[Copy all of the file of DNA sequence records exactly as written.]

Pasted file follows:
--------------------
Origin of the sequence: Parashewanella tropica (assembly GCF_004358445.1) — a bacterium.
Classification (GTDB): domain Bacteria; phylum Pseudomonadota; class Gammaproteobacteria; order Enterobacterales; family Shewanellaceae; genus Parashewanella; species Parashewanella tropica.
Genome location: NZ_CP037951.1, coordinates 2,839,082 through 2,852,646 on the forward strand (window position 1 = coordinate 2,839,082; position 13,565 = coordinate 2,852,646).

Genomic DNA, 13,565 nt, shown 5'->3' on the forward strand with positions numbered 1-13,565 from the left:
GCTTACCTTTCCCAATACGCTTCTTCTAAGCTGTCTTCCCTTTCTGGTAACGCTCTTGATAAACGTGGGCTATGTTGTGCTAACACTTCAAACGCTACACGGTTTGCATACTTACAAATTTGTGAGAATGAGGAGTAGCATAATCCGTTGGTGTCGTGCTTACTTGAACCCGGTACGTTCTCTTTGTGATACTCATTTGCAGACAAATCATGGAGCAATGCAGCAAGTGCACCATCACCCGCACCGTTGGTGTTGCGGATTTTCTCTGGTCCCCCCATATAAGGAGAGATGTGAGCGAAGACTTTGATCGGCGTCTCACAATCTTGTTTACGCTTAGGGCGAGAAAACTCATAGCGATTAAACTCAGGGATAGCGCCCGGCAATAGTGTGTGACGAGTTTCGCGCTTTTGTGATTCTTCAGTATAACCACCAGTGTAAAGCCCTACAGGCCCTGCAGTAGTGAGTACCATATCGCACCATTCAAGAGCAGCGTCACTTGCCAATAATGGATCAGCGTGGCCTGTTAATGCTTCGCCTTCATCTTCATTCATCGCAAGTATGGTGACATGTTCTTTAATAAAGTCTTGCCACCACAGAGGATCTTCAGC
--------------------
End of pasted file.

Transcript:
Origin of the sequence: Parashewanella tropica (assembly GCF_004358445.1) — a bacterium.
Classification (GTDB): domain Bacteria; phylum Pseudomonadota; class Gammaproteobacteria; order Enterobacterales; family Shewanellaceae; genus Parashewanella; species Parashewanella tropica.
Genome location: NZ_CP037951.1, coordinates 2,839,082 through 2,852,646 on the forward strand (window position 1 = coordinate 2,839,082; position 13,565 = coordinate 2,852,646).

Genomic DNA, 13,565 nt, shown 5'->3' on the forward strand with positions numbered 1-13,565 from the left:
GCTTACCTTTCCCAATACGCTTCTTCTAAGCTGTCTTCCCTTTCTGGTAACGCTCTTGATAAACGTGGGCTATGTTGTGCTAACACTTCAAACGCTACACGGTTTGCATACTTACAAATTTGTGAGAATGAGGAGTAGCATAATCCGTTGGTGTCGTGCTTACTTGAACCCGGTACGTTCTCTTTGTGATACTCATTTGCAGACAAATCATGGAGCAATGCAGCAAGTGCACCATCACCCGCACCGTTGGTGTTGCGGATTTTCTCTGGTCCCCCCATATAAGGAGAGATGTGAGCGAAGACTTTGATCGGCGTCTCACAATCTTGTTTACGCTTAGGGCGAGAAAACTCATAGCGATTAAACTCAGGGATAGCGCCCGGCAATAGTGTGTGACGAGTTTCGCGCTTTTGTGATTCTTCAGTATAACCACCAGTGTAAAGCCCTACAGGCCCTGCAGTAGTGAGTACCATATCGCACCATTCAAGAGCAGCGTCACTTGCCAATAATGGATCAGCGTGGCCTGTTAATGCTTCGCCTTCATCTTCATTCATCGCAAGTATGGTGACATGTTCTTTAATAAAGTCTTGCCACCACAGAGGATCTTCAGC